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During the next few weeks, hundreds of thousands of college students will fill out course-evaluation forms. On a scale of one to five, they might be asked to rate the instructor's command of the subject material; whether he or she used class time effectively; or whether the exams covered the most important concepts in the course. In most cases they'll also be given space to add anecdotal comments. (On large campuses, it's statistically certain that at least one student will use that space to write a limerick that rhymes "exam" and "scam.")
For students, the act of filling out those forms is sometimes a fleeting, half-conscious moment. But for instructors whose careers can live and die by student evaluations, getting back the forms is an hour of high anxiety. Some people need an extra glass of wine that day.
And many find the concept of evaluations toxic. "They should be outlawed," says D. Larry Crumbley, a professor of accounting at Louisiana State University at Baton Rouge who recently co-edited a book about the topic. "They have destroyed higher education." Mr. Crumbley believes the forms lead inexorably to grade inflation and the dumbing down of the curriculum.
Outlawing the forms seems unlikely. The tide, in fact, seems to be moving in the opposite direction. Last year, Texas enacted a law that will require every public college to post each faculty member's student-evaluation scores on a public Web site.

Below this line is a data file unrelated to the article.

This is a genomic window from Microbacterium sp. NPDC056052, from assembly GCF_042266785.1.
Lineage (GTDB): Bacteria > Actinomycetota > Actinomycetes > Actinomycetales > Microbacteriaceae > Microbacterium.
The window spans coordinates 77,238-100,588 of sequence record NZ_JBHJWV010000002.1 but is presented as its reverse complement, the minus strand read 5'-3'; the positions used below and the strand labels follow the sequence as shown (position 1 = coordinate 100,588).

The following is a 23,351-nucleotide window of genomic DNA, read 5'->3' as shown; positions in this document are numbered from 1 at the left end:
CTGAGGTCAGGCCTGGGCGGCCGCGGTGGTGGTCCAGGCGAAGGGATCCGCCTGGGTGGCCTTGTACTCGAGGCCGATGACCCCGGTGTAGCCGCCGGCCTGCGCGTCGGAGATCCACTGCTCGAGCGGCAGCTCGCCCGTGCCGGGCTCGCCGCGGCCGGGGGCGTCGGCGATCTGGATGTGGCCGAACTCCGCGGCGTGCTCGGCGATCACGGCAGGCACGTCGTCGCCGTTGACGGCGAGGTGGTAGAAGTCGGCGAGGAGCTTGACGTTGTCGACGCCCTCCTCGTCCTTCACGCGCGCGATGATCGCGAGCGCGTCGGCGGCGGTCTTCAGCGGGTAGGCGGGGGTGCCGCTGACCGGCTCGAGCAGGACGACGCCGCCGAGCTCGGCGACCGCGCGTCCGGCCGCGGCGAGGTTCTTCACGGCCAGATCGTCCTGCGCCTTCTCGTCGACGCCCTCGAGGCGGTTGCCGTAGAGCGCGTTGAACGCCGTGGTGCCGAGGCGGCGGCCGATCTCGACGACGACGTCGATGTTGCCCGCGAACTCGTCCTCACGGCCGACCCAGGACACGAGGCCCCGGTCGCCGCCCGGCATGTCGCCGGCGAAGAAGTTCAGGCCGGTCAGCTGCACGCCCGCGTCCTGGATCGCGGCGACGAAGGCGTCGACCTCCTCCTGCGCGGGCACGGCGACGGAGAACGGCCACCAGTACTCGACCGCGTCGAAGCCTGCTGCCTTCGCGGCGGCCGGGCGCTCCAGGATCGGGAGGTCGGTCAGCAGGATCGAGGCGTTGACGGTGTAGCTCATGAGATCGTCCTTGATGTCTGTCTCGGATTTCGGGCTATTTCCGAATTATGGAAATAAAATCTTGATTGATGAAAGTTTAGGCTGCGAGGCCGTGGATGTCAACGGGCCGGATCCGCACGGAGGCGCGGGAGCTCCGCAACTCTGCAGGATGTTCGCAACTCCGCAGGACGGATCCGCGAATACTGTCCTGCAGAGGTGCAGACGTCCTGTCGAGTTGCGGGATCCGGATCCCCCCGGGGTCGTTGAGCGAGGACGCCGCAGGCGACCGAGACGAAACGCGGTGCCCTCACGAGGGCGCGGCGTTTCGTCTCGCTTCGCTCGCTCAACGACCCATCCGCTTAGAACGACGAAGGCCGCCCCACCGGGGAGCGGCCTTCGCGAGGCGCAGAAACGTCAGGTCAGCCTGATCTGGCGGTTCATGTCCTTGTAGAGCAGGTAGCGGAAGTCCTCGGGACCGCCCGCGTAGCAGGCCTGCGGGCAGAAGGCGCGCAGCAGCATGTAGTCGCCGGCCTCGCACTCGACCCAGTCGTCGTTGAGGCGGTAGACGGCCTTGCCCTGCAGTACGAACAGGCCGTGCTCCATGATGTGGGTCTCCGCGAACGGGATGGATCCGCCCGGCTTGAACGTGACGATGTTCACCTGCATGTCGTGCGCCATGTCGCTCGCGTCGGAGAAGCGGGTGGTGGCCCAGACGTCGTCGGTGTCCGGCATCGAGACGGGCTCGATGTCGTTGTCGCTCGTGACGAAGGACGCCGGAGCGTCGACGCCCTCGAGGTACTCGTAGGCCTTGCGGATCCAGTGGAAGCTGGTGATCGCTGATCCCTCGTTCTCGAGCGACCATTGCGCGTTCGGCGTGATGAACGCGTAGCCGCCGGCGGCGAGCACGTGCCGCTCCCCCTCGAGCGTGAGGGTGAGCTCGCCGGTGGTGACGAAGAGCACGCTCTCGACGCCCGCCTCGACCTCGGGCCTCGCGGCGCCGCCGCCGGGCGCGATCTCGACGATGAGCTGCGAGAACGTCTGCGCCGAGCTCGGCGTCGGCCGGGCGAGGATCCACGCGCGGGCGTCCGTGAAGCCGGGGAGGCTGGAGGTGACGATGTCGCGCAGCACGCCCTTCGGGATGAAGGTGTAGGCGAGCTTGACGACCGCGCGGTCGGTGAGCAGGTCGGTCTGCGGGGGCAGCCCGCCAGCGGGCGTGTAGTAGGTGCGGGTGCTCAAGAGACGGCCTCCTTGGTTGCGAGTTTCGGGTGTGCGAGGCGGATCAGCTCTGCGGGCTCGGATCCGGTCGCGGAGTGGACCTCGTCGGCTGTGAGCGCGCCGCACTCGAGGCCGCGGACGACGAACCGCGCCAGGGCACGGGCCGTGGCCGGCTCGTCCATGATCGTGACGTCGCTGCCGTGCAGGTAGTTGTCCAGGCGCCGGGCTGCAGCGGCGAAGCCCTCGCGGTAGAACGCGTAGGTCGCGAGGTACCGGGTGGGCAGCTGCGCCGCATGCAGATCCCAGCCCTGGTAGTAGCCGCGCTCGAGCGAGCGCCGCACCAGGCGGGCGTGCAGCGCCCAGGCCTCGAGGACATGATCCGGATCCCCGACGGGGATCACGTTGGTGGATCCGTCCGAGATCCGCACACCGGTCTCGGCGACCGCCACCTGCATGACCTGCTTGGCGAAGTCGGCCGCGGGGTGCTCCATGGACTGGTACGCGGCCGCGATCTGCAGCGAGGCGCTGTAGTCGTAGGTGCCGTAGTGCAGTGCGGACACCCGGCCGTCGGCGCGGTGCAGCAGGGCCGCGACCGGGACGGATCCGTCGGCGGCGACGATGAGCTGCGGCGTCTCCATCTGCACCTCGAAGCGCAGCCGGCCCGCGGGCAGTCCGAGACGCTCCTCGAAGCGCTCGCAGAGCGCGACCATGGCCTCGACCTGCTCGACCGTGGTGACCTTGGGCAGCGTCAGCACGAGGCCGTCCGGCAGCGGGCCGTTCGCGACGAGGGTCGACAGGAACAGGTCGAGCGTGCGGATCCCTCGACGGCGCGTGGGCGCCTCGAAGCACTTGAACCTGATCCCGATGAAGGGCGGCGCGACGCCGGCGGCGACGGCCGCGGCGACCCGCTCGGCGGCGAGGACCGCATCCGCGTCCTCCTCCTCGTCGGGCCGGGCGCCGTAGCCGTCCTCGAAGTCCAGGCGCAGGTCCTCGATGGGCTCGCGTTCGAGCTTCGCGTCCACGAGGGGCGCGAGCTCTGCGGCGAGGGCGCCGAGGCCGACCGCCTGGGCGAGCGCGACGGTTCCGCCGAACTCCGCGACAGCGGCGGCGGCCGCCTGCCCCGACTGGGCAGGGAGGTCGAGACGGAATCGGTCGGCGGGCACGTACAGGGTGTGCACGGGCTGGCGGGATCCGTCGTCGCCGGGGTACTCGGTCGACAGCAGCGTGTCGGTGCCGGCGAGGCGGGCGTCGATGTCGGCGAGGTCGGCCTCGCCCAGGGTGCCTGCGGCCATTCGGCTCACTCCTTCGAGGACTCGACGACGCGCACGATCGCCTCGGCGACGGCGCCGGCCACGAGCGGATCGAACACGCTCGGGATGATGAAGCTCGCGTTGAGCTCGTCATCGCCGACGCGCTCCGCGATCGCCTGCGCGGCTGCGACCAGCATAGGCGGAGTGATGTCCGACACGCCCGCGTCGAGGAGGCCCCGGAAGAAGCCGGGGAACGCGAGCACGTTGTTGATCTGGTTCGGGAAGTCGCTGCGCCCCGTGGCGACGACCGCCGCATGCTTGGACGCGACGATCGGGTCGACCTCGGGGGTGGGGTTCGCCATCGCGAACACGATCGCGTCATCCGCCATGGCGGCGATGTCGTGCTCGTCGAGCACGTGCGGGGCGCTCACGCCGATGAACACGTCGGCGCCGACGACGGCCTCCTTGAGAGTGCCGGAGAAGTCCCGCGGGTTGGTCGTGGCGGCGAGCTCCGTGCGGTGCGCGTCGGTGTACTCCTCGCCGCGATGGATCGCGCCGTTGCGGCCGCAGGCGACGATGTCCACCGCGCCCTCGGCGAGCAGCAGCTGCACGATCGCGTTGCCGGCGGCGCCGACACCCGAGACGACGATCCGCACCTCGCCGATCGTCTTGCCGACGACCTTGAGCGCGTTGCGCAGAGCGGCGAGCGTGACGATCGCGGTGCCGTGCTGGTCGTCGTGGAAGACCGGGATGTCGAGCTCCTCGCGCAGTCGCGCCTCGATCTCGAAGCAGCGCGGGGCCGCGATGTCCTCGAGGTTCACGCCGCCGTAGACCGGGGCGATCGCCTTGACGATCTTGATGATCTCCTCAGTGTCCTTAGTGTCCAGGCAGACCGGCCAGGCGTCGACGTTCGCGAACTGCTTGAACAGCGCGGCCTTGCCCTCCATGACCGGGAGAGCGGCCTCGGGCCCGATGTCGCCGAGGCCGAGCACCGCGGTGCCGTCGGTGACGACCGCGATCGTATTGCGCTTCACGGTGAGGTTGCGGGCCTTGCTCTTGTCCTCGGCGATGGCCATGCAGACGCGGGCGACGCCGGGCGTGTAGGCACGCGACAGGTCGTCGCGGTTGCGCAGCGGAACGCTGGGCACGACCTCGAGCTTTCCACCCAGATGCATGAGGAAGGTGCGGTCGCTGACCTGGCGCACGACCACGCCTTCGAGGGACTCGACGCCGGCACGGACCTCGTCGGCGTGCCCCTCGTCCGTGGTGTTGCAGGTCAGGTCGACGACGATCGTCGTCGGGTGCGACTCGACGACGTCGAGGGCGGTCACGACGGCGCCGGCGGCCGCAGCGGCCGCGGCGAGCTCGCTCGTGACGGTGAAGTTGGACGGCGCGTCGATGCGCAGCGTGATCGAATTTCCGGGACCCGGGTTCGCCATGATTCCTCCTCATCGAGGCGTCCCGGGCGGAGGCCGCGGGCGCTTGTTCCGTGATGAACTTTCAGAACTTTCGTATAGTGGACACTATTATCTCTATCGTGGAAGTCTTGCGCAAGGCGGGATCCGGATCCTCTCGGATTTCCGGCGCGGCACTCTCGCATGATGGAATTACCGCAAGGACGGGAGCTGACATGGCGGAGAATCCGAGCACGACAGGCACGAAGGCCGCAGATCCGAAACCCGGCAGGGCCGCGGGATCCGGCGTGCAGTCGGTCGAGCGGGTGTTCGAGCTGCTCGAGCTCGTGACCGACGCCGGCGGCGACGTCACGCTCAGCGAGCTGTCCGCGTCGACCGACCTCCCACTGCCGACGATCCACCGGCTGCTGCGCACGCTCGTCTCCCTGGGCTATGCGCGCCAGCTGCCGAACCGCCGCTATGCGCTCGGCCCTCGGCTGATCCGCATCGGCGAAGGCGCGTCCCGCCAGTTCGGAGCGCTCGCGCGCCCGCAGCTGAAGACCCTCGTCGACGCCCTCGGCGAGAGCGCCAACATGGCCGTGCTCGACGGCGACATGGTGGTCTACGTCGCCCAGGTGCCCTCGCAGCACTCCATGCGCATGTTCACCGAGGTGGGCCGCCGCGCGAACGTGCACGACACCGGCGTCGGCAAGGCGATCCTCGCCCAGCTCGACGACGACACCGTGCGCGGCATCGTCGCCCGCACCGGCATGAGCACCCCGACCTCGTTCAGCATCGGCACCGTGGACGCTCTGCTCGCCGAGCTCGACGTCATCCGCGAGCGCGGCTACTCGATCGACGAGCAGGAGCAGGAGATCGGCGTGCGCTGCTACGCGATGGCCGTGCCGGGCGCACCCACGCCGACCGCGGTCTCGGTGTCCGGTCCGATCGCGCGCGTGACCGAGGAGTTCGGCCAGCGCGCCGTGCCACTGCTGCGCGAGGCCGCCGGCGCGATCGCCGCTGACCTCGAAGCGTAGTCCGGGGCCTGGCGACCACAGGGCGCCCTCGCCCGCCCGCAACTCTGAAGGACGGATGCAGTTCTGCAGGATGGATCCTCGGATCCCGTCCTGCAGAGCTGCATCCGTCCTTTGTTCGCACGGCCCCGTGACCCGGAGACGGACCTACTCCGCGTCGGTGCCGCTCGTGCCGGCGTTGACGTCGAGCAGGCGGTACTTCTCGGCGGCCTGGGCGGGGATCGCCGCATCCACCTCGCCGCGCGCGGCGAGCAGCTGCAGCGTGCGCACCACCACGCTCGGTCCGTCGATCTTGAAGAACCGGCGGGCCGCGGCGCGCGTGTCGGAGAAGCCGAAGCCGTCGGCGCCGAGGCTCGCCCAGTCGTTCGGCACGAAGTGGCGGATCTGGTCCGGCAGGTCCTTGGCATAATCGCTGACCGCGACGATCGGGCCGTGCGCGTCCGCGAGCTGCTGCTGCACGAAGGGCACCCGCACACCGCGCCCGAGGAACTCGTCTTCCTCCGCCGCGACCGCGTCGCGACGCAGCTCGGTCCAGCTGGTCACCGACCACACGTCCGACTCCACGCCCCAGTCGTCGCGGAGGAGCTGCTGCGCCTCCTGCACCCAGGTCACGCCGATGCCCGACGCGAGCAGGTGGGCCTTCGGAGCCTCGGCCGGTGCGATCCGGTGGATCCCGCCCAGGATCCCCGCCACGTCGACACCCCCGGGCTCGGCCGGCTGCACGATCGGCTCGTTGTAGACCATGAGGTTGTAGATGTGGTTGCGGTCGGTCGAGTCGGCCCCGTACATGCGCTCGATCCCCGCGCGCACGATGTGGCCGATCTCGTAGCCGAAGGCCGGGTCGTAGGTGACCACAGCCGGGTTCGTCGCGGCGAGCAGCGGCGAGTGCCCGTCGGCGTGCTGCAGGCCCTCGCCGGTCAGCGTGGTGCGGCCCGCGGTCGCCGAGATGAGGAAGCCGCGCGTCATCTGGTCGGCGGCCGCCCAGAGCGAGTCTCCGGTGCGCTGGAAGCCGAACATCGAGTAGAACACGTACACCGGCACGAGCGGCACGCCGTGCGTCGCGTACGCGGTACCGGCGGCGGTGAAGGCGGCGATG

So can the evaluations be improved? Various scholars and administrators have tried.Continue for "Building the Better Mousetrap"
Here are four efforts to build a better mousetrap:
The IDEA Center, an education research group based at Kansas State University, has been spreading its particular course-evaluation gospel since 1975. The central innovation of the IDEA system is that departments can tailor their evaluation forms to emphasize whichever learning objectives are most important in their discipline. For an anatomy class, the most important objective might be gaining factual knowledge. For a literature course, it might be analytic writing.
D. Larry Crumbley, an accounting professor at Louisiana State who helped edit a new book on course evaluations, thinks they have dumbed down the curriculum and led to grade inflation. "They should be outlawed," he says.
Departments can also customize the forms further by adding questions specific to a particular local course. A mandatory information-literacy course at Saint Francis University, in Pennsylvania, has customized its IDEA forms with questions about whether enough time was spent on citation skills, online resources, and critically evaluating information sources.